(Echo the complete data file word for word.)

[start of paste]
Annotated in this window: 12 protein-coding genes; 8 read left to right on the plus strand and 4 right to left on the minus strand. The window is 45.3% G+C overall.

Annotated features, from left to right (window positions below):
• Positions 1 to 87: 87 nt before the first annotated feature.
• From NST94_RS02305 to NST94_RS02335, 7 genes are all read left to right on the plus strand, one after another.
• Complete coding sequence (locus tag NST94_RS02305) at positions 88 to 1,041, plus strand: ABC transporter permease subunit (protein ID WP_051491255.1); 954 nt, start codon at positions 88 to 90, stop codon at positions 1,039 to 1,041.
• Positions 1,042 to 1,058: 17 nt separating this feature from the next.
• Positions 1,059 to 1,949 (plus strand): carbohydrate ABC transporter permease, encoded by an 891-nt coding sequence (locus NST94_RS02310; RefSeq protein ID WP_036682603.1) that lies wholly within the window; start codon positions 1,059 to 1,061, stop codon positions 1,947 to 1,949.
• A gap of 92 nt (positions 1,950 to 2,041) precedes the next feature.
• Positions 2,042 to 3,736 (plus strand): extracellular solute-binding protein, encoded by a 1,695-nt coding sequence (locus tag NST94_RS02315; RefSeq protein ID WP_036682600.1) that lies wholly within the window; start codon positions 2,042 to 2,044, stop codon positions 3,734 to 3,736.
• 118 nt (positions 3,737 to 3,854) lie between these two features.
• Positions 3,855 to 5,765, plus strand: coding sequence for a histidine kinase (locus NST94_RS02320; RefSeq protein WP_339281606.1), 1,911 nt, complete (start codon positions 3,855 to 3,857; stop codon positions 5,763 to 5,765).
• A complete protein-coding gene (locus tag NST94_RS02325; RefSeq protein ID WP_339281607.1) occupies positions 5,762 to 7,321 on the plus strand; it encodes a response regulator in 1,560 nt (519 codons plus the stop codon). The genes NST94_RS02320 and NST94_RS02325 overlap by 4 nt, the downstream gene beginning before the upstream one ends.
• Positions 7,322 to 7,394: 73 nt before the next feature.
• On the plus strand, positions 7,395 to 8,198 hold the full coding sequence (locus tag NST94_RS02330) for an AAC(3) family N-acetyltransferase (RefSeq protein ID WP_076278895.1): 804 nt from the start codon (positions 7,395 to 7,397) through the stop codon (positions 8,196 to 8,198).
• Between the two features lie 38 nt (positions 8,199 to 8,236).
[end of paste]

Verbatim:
Annotated in this window: 12 protein-coding genes; 8 read left to right on the plus strand and 4 right to left on the minus strand. The window is 45.3% G+C overall.

Annotated features, from left to right (window positions below):
• Positions 1 to 87: 87 nt before the first annotated feature.
• From NST94_RS02305 to NST94_RS02335, 7 genes are all read left to right on the plus strand, one after another.
• Complete coding sequence (locus tag NST94_RS02305) at positions 88 to 1,041, plus strand: ABC transporter permease subunit (protein ID WP_051491255.1); 954 nt, start codon at positions 88 to 90, stop codon at positions 1,039 to 1,041.
• Positions 1,042 to 1,058: 17 nt separating this feature from the next.
• Positions 1,059 to 1,949 (plus strand): carbohydrate ABC transporter permease, encoded by an 891-nt coding sequence (locus NST94_RS02310; RefSeq protein ID WP_036682603.1) that lies wholly within the window; start codon positions 1,059 to 1,061, stop codon positions 1,947 to 1,949.
• A gap of 92 nt (positions 1,950 to 2,041) precedes the next feature.
• Positions 2,042 to 3,736 (plus strand): extracellular solute-binding protein, encoded by a 1,695-nt coding sequence (locus tag NST94_RS02315; RefSeq protein ID WP_036682600.1) that lies wholly within the window; start codon positions 2,042 to 2,044, stop codon positions 3,734 to 3,736.
• 118 nt (positions 3,737 to 3,854) lie between these two features.
• Positions 3,855 to 5,765, plus strand: coding sequence for a histidine kinase (locus NST94_RS02320; RefSeq protein WP_339281606.1), 1,911 nt, complete (start codon positions 3,855 to 3,857; stop codon positions 5,763 to 5,765).
• A complete protein-coding gene (locus tag NST94_RS02325; RefSeq protein ID WP_339281607.1) occupies positions 5,762 to 7,321 on the plus strand; it encodes a response regulator in 1,560 nt (519 codons plus the stop codon). The genes NST94_RS02320 and NST94_RS02325 overlap by 4 nt, the downstream gene beginning before the upstream one ends.
• Positions 7,322 to 7,394: 73 nt before the next feature.
• On the plus strand, positions 7,395 to 8,198 hold the full coding sequence (locus tag NST94_RS02330) for an AAC(3) family N-acetyltransferase (RefSeq protein ID WP_076278895.1): 804 nt from the start codon (positions 7,395 to 7,397) through the stop codon (positions 8,196 to 8,198).
• Between the two features lie 38 nt (positions 8,199 to 8,236).